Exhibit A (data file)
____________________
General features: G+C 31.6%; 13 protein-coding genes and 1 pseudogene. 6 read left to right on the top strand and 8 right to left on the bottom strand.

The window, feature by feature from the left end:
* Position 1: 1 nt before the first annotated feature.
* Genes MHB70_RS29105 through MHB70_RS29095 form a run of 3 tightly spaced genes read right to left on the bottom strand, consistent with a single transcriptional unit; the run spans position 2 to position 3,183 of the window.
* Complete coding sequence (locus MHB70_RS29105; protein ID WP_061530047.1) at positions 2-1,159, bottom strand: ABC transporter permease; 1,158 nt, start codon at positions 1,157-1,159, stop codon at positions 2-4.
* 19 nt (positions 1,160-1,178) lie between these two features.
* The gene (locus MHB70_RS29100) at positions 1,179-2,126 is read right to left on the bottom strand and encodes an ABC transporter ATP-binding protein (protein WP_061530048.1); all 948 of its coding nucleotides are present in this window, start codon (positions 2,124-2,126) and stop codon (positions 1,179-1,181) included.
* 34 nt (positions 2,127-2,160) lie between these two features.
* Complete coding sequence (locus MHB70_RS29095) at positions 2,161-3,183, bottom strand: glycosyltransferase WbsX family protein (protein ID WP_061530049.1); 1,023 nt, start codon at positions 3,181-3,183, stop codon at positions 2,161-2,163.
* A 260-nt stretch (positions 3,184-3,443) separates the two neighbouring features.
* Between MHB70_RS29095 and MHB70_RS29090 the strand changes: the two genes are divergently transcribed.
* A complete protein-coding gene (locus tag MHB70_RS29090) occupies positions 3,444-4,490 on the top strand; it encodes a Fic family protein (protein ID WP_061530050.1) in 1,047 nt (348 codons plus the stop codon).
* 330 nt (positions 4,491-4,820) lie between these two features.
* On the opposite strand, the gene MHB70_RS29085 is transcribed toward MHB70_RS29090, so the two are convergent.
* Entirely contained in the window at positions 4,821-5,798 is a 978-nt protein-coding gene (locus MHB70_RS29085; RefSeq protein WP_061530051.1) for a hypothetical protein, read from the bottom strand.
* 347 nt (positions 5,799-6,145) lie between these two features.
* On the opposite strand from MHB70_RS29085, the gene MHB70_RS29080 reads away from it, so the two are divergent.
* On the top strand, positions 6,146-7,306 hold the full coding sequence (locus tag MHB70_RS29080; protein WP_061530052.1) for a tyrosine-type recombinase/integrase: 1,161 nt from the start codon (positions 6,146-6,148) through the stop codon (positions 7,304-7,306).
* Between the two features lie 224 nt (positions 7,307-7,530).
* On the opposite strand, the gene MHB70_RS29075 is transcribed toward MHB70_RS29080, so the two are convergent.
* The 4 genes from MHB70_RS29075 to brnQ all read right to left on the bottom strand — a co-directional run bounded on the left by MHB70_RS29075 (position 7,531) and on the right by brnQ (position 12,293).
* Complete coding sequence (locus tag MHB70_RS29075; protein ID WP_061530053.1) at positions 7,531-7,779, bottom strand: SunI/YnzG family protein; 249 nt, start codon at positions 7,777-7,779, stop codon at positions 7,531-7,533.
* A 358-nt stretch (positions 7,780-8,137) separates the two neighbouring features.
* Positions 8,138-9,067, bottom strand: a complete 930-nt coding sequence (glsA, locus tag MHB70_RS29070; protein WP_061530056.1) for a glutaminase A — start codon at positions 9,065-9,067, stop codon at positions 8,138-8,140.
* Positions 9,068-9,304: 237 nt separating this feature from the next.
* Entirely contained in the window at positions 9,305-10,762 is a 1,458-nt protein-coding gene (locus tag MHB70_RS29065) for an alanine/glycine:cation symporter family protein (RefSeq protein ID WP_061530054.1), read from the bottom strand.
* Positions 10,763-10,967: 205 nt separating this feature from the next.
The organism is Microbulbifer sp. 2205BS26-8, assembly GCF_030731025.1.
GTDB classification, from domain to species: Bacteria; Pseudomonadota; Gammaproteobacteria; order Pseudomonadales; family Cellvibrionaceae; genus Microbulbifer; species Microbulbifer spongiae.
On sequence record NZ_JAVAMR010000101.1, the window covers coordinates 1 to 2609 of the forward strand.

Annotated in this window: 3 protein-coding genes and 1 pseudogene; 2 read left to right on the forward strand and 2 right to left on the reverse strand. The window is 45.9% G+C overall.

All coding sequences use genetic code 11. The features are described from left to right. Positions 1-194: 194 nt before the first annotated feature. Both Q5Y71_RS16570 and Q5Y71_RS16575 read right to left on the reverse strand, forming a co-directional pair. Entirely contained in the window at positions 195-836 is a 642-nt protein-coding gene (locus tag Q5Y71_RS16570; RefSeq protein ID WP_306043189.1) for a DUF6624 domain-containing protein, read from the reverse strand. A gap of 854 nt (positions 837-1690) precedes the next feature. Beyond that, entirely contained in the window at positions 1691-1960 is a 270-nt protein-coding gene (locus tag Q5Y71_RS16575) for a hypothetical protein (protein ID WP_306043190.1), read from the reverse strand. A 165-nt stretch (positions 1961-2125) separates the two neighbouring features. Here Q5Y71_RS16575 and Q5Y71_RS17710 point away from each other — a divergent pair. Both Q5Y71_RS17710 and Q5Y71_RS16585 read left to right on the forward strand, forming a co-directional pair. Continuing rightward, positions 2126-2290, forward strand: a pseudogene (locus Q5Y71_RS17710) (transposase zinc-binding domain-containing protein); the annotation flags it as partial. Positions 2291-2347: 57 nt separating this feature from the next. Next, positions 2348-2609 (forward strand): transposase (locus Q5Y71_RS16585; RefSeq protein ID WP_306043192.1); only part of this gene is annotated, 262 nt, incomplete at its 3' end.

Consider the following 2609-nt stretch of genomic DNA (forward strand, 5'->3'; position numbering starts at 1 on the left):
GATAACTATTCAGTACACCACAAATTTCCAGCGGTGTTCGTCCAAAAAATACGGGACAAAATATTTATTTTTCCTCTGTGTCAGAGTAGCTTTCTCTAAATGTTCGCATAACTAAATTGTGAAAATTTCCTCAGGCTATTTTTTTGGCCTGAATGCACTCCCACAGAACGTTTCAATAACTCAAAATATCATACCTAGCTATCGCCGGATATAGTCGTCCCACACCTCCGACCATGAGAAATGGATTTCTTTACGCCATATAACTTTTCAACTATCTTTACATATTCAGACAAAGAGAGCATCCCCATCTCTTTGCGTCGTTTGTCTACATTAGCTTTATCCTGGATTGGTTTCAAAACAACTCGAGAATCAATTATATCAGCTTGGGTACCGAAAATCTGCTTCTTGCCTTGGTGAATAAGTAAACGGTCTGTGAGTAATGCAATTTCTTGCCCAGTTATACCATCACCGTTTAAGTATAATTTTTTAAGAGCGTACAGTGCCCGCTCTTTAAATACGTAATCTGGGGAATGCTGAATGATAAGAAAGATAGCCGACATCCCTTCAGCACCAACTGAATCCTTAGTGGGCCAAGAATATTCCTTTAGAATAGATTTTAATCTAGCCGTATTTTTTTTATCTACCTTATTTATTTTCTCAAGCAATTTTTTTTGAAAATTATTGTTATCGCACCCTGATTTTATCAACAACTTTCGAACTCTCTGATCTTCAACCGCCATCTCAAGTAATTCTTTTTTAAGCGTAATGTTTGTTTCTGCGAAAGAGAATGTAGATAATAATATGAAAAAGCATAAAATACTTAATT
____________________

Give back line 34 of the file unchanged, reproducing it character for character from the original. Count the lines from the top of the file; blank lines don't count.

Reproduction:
GATAACTATTCAGTACACCACAAATTTCCAGCGGTGTTCGTCCAAAAAATACGGGACAAAATATTTATTTTTCCTCTGTGTCAGAGTAGCTTTCTCTAAATGTTCGCATAACTAAATTGTGAAAATTTCCTCAGGCTATTTTTTTGGCCTGAATGCACTCCCACAGAACGTTTCAATAACTCAAAATATCATACCTAGCTATCGCCGGATATAGTCGTCCCACACCTCCGACCATGAGAAATGGATTTCTTTACGCCATATAACTTTTCAACTATCTTTACATATTCAGACAAAGAGAGCATCCCCATCTCTTTGCGTCGTTTGTCTACATTAGCTTTATCCTGGATTGGTTTCAAAACAACTCGAGAATCAATTATATCAGCTTGGGTACCGAAAATCTGCTTCTTGCCTTGGTGAATAAGTAAACGGTCTGTGAGTAATGCAATTTCTTGCCCAGTTATACCATCACCGTTTAAGTATAATTTTTTAAGAGCGTACAGTGCCCGCTCTTTAAATACGTAATCTGGGGAATGCTGAATGATAAGAAAGATAGCCGACATCCCTTCAGCACCAACTGAATCCTTAGTGGGCCAAGAATATTCCTTTAGAATAGATTTTAATCTAGCCGTATTTTTTTTATCTACCTTATTTATTTTCTCAAGCAATTTTTTTTGAAAATTATTGTTATCGCACCCTGATTTTATCAACAACTTTCGAACTCTCTGATCTTCAACCGCCATCTCAAGTAATTCTTTTTTAAGCGTAATGTTTGTTTCTGCGAAAGAGAATGTAGATAATAATATGAAAAAGCATAAAATACTTAATT